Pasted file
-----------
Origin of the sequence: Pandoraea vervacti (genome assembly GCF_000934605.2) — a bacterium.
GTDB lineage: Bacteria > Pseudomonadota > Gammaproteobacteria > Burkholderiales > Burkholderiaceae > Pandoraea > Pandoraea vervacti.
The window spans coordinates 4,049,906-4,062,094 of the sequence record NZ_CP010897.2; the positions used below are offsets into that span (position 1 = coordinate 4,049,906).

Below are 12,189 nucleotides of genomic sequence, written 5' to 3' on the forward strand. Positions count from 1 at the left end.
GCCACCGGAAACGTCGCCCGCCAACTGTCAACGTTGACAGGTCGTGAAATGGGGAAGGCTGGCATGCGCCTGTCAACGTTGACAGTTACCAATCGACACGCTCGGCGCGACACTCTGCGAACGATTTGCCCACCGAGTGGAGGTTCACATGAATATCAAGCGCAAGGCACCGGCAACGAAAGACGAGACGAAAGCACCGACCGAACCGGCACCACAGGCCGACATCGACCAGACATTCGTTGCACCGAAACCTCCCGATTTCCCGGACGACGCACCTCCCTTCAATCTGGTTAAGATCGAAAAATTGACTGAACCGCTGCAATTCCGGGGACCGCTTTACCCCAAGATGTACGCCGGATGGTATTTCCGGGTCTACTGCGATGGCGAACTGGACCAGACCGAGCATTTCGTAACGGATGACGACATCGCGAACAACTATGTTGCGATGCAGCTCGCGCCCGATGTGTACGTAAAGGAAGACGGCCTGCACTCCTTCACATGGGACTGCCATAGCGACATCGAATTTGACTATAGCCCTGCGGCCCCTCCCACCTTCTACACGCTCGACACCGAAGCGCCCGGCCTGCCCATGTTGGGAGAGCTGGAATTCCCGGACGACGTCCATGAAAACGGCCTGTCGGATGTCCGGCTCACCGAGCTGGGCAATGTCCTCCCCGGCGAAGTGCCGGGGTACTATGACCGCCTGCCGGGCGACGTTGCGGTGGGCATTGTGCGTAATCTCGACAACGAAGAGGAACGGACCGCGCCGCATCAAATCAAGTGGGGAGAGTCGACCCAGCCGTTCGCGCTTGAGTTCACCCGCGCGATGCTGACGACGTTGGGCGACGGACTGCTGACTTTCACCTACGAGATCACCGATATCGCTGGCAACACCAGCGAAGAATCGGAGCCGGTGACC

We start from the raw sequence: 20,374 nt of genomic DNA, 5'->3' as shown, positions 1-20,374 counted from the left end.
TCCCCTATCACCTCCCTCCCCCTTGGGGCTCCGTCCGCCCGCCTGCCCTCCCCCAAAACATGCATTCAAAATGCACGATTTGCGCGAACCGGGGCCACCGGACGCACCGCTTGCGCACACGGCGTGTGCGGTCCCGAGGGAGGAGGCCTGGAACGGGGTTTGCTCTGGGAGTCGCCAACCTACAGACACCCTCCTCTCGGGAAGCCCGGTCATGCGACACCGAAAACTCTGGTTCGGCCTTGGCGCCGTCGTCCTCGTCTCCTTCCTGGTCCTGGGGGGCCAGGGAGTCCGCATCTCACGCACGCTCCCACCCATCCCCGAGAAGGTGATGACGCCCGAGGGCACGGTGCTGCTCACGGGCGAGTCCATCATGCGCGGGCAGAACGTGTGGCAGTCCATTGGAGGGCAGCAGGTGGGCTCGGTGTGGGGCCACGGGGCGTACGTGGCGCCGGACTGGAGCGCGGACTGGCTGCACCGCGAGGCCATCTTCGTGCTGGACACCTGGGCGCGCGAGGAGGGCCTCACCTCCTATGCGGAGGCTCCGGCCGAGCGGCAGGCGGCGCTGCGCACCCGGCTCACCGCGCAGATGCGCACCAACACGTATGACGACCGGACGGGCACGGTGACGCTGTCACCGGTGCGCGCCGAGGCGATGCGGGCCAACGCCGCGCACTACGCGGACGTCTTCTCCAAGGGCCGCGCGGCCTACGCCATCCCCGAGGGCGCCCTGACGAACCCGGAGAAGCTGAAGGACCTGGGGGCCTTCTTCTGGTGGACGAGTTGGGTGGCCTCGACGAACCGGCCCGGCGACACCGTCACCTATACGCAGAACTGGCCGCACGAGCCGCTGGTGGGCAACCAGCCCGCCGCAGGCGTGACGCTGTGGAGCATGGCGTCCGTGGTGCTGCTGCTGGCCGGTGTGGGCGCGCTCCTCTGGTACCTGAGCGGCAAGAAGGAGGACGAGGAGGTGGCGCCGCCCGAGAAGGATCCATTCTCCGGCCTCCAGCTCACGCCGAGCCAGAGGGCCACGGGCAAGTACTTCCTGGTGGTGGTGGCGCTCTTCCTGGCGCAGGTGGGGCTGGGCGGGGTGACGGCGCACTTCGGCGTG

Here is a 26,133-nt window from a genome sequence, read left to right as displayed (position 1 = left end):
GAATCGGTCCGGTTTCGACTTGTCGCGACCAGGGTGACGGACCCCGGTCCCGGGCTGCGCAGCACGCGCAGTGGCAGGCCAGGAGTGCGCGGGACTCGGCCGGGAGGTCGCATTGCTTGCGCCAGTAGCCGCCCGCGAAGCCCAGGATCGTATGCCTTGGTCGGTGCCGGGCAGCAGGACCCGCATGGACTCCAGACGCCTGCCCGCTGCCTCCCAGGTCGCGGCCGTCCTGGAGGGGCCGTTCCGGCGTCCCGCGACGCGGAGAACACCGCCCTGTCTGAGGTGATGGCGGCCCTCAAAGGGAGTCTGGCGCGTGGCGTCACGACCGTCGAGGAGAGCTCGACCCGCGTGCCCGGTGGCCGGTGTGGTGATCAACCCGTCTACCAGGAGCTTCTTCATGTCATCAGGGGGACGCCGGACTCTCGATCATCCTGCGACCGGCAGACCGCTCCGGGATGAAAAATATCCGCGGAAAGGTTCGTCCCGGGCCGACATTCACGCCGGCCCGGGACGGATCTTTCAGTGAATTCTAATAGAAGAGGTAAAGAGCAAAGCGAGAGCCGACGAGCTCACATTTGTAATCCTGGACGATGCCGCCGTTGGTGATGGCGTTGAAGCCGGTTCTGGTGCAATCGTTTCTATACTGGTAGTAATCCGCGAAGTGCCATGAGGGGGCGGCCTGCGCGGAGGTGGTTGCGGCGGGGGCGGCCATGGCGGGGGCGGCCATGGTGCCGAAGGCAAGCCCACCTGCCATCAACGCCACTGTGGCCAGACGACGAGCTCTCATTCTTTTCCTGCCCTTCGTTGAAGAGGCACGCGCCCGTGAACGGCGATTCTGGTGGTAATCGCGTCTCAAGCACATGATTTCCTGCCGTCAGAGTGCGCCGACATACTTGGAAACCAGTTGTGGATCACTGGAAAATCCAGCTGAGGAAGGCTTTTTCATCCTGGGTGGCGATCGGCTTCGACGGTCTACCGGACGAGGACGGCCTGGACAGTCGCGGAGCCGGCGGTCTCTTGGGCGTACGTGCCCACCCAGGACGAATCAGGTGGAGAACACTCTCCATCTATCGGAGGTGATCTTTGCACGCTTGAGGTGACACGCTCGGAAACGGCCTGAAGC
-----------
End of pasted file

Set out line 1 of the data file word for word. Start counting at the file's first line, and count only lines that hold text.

Origin of the sequence: Pandoraea vervacti (genome assembly GCF_000934605.2) — a bacterium.